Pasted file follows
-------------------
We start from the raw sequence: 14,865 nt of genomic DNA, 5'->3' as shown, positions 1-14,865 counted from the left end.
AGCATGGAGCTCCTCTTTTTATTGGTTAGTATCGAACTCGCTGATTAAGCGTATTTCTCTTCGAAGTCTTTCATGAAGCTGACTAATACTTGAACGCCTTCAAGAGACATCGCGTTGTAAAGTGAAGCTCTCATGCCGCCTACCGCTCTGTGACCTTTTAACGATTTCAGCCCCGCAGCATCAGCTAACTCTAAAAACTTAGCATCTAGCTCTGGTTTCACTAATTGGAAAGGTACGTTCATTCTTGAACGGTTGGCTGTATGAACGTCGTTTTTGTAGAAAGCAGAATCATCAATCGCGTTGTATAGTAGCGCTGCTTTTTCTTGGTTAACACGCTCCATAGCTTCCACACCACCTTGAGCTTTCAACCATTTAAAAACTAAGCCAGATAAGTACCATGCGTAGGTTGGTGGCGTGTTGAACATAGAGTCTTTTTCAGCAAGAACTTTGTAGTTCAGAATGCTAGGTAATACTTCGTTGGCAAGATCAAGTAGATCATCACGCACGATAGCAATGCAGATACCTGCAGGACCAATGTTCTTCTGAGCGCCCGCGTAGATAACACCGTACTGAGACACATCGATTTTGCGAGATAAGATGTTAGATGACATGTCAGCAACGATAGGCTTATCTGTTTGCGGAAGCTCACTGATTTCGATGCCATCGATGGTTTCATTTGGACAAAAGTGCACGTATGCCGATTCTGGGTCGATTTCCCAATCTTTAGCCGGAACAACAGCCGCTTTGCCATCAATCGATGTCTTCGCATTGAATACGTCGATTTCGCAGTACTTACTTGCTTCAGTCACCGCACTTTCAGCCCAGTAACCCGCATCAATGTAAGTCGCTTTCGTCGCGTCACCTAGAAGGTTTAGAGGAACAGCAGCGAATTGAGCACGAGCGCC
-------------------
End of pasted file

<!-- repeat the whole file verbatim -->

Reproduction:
We start from the raw sequence: 14,865 nt of genomic DNA, 5'->3' as shown, positions 1-14,865 counted from the left end.
AGCATGGAGCTCCTCTTTTTATTGGTTAGTATCGAACTCGCTGATTAAGCGTATTTCTCTTCGAAGTCTTTCATGAAGCTGACTAATACTTGAACGCCTTCAAGAGACATCGCGTTGTAAAGTGAAGCTCTCATGCCGCCTACCGCTCTGTGACCTTTTAACGATTTCAGCCCCGCAGCATCAGCTAACTCTAAAAACTTAGCATCTAGCTCTGGTTTCACTAATTGGAAAGGTACGTTCATTCTTGAACGGTTGGCTGTATGAACGTCGTTTTTGTAGAAAGCAGAATCATCAATCGCGTTGTATAGTAGCGCTGCTTTTTCTTGGTTAACACGCTCCATAGCTTCCACACCACCTTGAGCTTTCAACCATTTAAAAACTAAGCCAGATAAGTACCATGCGTAGGTTGGTGGCGTGTTGAACATAGAGTCTTTTTCAGCAAGAACTTTGTAGTTCAGAATGCTAGGTAATACTTCGTTGGCAAGATCAAGTAGATCATCACGCACGATAGCAATGCAGATACCTGCAGGACCAATGTTCTTCTGAGCGCCCGCGTAGATAACACCGTACTGAGACACATCGATTTTGCGAGATAAGATGTTAGATGACATGTCAGCAACGATAGGCTTATCTGTTTGCGGAAGCTCACTGATTTCGATGCCATCGATGGTTTCATTTGGACAAAAGTGCACGTATGCCGATTCTGGGTCGATTTCCCAATCTTTAGCCGGAACAACAGCCGCTTTGCCATCAATCGATGTCTTCGCATTGAATACGTCGATTTCGCAGTACTTACTTGCTTCAGTCACCGCACTTTCAGCCCAGTAACCCGCATCAATGTAAGTCGCTTTCGTCGCGTCACCTAGAAGGTTTAGAGGAACAGCAGCGAATTGAGCACGAGCGCC